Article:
Tuesday, April 20, 2010

Capistrano Rhododendron


Some of you may remember  this winter when I
told of the snow and wind breaking off my Capistrano
Rhododendron. The poor pathetic thing that had
lost one of its limbs to drought and disease also
lost a big limb or section to the onslaught of winter.
It is a sad looking specimen now and needs to visit
the land of lost plants or pruned up and moved
to a hidden corner somewhere in the shade.



The section that is left did have a few buds left
on it from last year and is now blooming.


I love this Rhoddy for its beautiful yellow blooms
with its stamens touched with purple.




While my other two Rhoddy’s are just starting to burst
their buds open Capistrano is already in full bloom.
What is left to bloom I should say. LOL!
Close ups do not always tell the whole story and you
would have never known that these beautiful blooms
were off of the two remaining branches.


Since Capistrano seem more fragile than my other
Rhoddy’s maybe moving her to a more sheltered location
away from the winds that blow between the house and the
garage in winter would be an idea.
I need some advice from you Master Gardeners as to
when would be the best time to move it and how severely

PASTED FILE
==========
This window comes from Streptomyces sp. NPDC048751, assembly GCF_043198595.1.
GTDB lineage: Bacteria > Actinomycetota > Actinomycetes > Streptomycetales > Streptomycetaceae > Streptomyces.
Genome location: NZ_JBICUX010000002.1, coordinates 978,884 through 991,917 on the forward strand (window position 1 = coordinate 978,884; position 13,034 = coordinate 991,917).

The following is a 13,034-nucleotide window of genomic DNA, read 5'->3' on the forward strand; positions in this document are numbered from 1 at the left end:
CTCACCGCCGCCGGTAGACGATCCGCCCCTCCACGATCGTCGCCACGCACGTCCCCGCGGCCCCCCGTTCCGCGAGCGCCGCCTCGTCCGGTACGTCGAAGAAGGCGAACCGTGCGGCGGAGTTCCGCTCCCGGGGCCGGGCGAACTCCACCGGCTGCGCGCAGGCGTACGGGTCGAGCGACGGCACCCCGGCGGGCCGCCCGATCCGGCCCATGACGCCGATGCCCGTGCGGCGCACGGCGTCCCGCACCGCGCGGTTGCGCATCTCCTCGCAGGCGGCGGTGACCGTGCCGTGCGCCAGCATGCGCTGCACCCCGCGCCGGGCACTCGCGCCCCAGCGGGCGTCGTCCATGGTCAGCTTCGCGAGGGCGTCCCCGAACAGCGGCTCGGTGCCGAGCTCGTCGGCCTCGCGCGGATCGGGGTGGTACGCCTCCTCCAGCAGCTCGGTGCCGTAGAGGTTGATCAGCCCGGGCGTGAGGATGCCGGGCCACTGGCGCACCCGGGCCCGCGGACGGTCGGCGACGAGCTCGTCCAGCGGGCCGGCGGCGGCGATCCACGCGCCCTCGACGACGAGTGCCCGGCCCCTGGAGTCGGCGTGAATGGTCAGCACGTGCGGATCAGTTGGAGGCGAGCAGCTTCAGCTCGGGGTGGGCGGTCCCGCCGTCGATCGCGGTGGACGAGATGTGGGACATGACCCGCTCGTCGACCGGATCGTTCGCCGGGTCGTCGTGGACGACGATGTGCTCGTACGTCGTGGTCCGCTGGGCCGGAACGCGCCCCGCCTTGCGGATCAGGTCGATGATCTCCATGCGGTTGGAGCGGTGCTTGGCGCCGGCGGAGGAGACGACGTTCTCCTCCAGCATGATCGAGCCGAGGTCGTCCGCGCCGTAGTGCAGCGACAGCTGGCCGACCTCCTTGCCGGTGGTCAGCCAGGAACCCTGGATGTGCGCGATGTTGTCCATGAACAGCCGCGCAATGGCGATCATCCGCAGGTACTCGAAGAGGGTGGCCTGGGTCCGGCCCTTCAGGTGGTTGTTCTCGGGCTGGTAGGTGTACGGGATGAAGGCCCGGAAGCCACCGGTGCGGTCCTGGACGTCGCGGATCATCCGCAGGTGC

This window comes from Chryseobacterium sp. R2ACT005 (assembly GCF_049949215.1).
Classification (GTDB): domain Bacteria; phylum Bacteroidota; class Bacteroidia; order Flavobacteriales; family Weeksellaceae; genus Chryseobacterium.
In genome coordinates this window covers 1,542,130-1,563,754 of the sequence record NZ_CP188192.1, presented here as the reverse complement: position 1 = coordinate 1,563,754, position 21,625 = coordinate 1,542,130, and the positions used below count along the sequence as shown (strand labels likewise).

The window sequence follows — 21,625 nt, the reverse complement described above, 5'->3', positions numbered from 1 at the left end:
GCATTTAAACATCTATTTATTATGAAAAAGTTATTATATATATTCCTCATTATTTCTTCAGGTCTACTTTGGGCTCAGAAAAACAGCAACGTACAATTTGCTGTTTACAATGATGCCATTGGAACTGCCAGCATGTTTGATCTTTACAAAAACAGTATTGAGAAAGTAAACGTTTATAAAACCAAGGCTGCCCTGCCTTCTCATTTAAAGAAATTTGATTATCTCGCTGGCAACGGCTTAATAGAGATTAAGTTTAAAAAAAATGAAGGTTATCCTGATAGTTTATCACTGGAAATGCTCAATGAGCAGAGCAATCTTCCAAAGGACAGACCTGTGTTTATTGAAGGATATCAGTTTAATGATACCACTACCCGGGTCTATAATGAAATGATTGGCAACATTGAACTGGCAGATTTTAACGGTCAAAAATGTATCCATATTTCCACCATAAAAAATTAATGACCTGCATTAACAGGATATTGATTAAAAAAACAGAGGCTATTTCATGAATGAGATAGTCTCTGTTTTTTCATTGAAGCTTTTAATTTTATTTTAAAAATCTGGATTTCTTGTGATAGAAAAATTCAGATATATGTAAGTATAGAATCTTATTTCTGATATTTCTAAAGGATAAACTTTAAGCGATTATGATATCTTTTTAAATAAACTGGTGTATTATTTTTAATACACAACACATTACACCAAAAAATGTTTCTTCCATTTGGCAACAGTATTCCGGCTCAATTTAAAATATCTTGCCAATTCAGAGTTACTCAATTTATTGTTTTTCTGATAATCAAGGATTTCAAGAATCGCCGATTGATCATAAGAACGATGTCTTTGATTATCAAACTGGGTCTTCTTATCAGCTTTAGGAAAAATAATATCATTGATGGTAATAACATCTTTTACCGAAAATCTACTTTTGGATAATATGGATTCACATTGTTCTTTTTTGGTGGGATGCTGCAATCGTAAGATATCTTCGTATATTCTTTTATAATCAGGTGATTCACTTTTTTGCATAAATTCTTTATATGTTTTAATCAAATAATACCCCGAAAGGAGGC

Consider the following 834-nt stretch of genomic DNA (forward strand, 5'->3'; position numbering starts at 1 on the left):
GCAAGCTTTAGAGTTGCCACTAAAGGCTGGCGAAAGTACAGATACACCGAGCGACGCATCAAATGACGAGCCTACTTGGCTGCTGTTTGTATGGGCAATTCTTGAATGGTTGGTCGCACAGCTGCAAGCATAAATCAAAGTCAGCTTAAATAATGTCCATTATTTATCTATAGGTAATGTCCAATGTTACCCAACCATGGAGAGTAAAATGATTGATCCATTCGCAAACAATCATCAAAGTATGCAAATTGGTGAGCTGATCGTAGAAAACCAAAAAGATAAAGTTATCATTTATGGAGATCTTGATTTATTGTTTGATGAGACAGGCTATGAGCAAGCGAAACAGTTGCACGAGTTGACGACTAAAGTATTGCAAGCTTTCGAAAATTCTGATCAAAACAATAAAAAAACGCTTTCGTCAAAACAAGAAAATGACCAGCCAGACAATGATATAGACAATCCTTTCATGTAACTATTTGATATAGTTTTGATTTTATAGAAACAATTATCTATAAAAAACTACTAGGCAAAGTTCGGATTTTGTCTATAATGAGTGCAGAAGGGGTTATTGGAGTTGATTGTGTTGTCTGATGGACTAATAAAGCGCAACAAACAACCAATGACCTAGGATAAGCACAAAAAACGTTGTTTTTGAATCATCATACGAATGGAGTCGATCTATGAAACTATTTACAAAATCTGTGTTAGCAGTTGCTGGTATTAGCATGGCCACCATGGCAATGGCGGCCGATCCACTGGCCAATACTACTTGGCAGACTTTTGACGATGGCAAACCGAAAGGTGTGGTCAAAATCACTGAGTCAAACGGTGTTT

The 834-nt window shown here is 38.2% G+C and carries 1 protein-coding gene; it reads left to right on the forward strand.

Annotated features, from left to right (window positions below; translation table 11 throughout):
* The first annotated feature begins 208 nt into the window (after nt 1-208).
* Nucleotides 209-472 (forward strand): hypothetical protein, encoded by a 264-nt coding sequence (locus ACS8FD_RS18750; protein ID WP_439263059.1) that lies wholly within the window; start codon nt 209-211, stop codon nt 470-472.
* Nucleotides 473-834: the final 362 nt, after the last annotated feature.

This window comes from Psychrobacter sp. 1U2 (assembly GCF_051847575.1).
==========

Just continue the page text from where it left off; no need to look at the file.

can it be pruned back?
Can I move it after it blooms or should I wait until fall?
I would really like to save the beauty if I can.



It is cooler this week and we have had some frosty mornings
after our mini summer heat. The lilacs are fading now and the
blooms are falling to the ground. The heavenly fragrance is
waning with the disappearing blooms and I am sad to see
them go.


The butterflies are looking for other flowers now.
So the creeping phlox is a good substitution for the
time being.





Also a reminder that the drawing for the Gardening
Grab Bag will be tomorrow Wednesday April 21st
so if anyone wants it please let me know today.



Happy Gardening Everyone and Good Luck!!!

Until Tomorrow, Lona


Gatsbys Gardens said...

Lona, that Rhododendron is a beautiful yellow. I seem to be stuck on pink. But now that mine have bloomed, I should try some new colors in the back garden.


madcobug said...

That Rhoddy has turned out to be beautiful. Sorry your Lilacs are fading. I know you hate to see them go with that delicious smell. Helen

Janet said...

Oh Lona, when I read the title in my blogger list I held my breath...I am so glad it is still alive and blooming!! I am a MG but my knowledge may be off as I am in southern Virginia. I would say prune it after it blooms (but no more than a 1/3 of what is left or maybe even less--just shape it gently) and for my locale I would wait and move it in the fall. Check with someone closer. I am so glad that beauty is blooming--love the yellow with purple tipped stamens!!!!

Carol said...

Beautiful blooms Lona! Love the contrast shots.

Darla said...

Oh Lona, can't help with the Rhoddy, it has a very nice flower. Your lilac bush is nice and wow on the phlox..frosty mornings? Good grief..congrats on getting Bilbo, he's a handfull.

Catherine@AGardenerinProgress said...

I don't think I've seen a rhodie with yellow flowers before.
I'm still waiting on my lilac, although I noticed a couple of little flowers open yesterday. Yours looks so big and has so many flowers, love it.